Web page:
Sometimes, leadership changes are good, adding shareholder value and creating a spark of excitement. In the case of Abercrombie & Fitch's (NYSE: ANF ) CEO Mike Jeffries, is it time to make that change?
Change is often good
In the last couple of years, high-profile CEO changes from Yahoo!, Hewlett-Packard, Groupon, and Chesapeake Energy have all created waves throughout Wall Street.
When Yahoo! hired Marissa Mayer, its stock traded at just $15.65, but has since risen to nearly $28. Revenue growth has been nonexistent, but new designs, higher traffic, and strong performance from Alibaba have investors excited.
HP's stock has been mostly flat since Meg Whitman took the job as CEO back in 2011. But guidance for growth in 2014, a focus on its enterprise business, and maximized cash flow has led the stock to being the Dow's best-performing security in 2013. Unfortunately, the stock has crashed after earnings, but has still been a strong performer this year.
Former Groupon CEO Andrew Mason famously sent a message to employees announcing his "decision" to spend time with his family, only to disclose his sense of humor by following up with, "I was fired today." The CEO was fired earlier this year after the stock's near 80% loss since the company's IPO. Since then, longer offerings on deals and U.S. growth have caused Groupon's stock to double.
Chesapeake co-founder and CEO Aubrey McClendon was forced out in January 2013 after a year of controversy and a 30% stock decline in 2012. Since then, the company's decision to reduce CAPEX and deleverage some of its assets has the stock trading at 52-week highs, a 35% gain since McClendon's departure.
The key point with each of the above management changes is that we saw a change in sentiment. Sure, HP's stock is only flat, but the hire of Whitman did stop the bleeding from a continuous decline in HP's valuation. Yahoo!'s fundamentals have not improved drastically, but sentiment and excitement is strong with the new leadership.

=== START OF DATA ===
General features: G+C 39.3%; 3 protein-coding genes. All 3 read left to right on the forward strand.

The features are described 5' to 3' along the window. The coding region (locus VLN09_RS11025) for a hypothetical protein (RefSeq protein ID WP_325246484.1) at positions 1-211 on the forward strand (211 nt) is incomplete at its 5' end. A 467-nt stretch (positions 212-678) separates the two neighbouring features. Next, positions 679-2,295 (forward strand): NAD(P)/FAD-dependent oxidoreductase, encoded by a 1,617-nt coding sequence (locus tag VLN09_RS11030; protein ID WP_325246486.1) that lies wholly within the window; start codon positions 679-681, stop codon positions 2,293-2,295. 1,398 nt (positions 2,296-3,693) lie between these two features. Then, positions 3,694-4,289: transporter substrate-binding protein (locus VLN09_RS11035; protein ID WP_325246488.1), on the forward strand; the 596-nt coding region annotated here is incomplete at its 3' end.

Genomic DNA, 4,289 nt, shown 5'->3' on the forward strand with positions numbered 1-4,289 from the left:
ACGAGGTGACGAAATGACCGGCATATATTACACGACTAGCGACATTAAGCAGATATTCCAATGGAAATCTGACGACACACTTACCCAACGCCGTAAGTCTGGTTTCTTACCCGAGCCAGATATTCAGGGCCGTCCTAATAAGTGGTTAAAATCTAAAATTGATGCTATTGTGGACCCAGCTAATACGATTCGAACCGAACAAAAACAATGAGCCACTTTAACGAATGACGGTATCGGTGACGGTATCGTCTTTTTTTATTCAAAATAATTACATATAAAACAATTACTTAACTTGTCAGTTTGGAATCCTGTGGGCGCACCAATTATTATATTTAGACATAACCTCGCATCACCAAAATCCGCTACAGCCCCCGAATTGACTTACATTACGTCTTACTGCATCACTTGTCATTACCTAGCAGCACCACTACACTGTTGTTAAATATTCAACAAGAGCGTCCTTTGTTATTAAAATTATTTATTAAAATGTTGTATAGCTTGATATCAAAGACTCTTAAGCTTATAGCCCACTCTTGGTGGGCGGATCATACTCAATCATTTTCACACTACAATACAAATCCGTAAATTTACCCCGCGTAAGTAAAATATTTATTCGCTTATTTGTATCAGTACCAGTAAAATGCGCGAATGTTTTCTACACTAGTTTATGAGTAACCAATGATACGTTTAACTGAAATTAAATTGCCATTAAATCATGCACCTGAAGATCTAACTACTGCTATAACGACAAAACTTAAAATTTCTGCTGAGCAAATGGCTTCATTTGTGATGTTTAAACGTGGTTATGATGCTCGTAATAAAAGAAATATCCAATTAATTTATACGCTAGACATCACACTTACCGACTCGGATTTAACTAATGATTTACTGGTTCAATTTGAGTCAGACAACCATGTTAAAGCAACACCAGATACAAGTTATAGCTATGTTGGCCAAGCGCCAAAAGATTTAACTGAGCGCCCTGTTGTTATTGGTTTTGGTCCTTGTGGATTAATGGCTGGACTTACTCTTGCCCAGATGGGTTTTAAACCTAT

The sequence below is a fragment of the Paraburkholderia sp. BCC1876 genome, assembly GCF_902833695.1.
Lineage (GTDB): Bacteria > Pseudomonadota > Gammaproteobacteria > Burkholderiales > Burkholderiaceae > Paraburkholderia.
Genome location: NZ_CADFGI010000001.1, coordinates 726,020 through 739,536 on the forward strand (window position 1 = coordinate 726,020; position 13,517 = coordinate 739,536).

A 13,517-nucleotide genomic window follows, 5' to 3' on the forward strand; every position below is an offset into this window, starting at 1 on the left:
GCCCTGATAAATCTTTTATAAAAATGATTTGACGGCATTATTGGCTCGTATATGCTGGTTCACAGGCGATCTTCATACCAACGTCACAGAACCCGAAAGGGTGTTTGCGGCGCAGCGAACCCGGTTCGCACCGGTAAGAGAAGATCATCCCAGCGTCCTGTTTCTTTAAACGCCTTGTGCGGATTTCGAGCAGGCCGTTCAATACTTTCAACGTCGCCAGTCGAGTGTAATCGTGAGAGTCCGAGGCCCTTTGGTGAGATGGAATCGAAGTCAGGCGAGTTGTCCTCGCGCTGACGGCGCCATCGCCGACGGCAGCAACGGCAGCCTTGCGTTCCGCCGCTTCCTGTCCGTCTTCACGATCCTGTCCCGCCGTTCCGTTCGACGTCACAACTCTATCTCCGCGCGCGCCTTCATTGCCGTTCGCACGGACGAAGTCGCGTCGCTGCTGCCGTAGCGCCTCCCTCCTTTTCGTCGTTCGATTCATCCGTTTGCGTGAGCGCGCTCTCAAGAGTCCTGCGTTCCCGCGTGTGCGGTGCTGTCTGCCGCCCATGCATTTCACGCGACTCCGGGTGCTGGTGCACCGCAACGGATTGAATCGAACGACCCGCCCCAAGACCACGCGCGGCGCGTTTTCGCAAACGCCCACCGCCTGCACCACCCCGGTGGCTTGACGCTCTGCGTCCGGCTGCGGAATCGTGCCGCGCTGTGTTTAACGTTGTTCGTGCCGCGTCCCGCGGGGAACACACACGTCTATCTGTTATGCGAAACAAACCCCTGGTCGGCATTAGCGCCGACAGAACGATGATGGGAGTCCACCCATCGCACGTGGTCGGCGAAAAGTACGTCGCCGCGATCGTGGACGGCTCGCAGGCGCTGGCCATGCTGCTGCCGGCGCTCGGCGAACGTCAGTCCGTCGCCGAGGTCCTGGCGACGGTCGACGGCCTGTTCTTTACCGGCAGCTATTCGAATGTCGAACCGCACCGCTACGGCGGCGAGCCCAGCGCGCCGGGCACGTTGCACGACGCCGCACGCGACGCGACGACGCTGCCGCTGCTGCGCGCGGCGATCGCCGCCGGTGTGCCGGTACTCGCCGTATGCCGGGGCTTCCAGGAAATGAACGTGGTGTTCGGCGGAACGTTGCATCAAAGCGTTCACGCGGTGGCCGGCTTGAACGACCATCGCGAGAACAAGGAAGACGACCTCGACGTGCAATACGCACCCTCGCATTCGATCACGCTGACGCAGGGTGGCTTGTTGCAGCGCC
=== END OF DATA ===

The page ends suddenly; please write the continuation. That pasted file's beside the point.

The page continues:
Not to mention, data from comScore showing that Yahoo! had more U.S. unique visitors than Google in the month of July proves that Mayer's strategy and new designs are creating new traffic, which bodes well for future fundamental performance.
Is this retail executive next?
Simply put, when billions of revenue is at stake, and competition is at an all-time high, companies can either change with the market or crash with defeat (e.g., J.C. Penney). Looking ahead, Abercrombie might be the next company seeking a change, following its dismal second-quarter earnings.
The idea of Abercrombie looking to fire CEO Mike Jeffries was first noted by retail analyst Brian Sozzi, who reminded us that Jeffries' contract expires at year end. Currently, Abercrombie's stock is lower by 18% after the company posted a quarter in which net income declined 33% and same-store sales fell 10% year over year.
For those of you who are Abercrombie loyalists, don't expect improvements anytime soon, as the company noted that next quarter's same-store sales will be even worse than in the second quarter.
However, despite Abercrombie's weakness, some might defend Jeffries' position due to the overall weakness of the teen retail space, from the likes of American Eagle and Aeropostale. While this is true, it is the comments and the controversial PR from Jeffries that most likely have the hot seat warming up.
Most notably, Jeffries made the decision to not carry XL and XXL women's clothes, perhaps not considering larger women to be "cool." Jeffries went on to dig his grave deeper, saying the company hires "good-looking people" because they attract "other good-looking people, and we want to market to cool, good-looking people."
Perhaps the bigger question is whether or not new leadership can save this company. I already noted that competitors American Eagle and Aeropostale have also been weak, but then again competitor Urban Outfitters (NASDAQ: URBN ) continues to shine.
Last week, Urban Outfitters announced earnings in which gross profit improved 169 basis points year over year and comparable sales exploded 5% for Urban and 38% for its brand Free People. I think it is definitely possible for Abercrombie to likewise see a turnaround, but until new management is found, I think Urban Outfitters stands alone as the clear leader in the space, and I wouldn't bet on Abercrombie or Jeffries' shenanigans.
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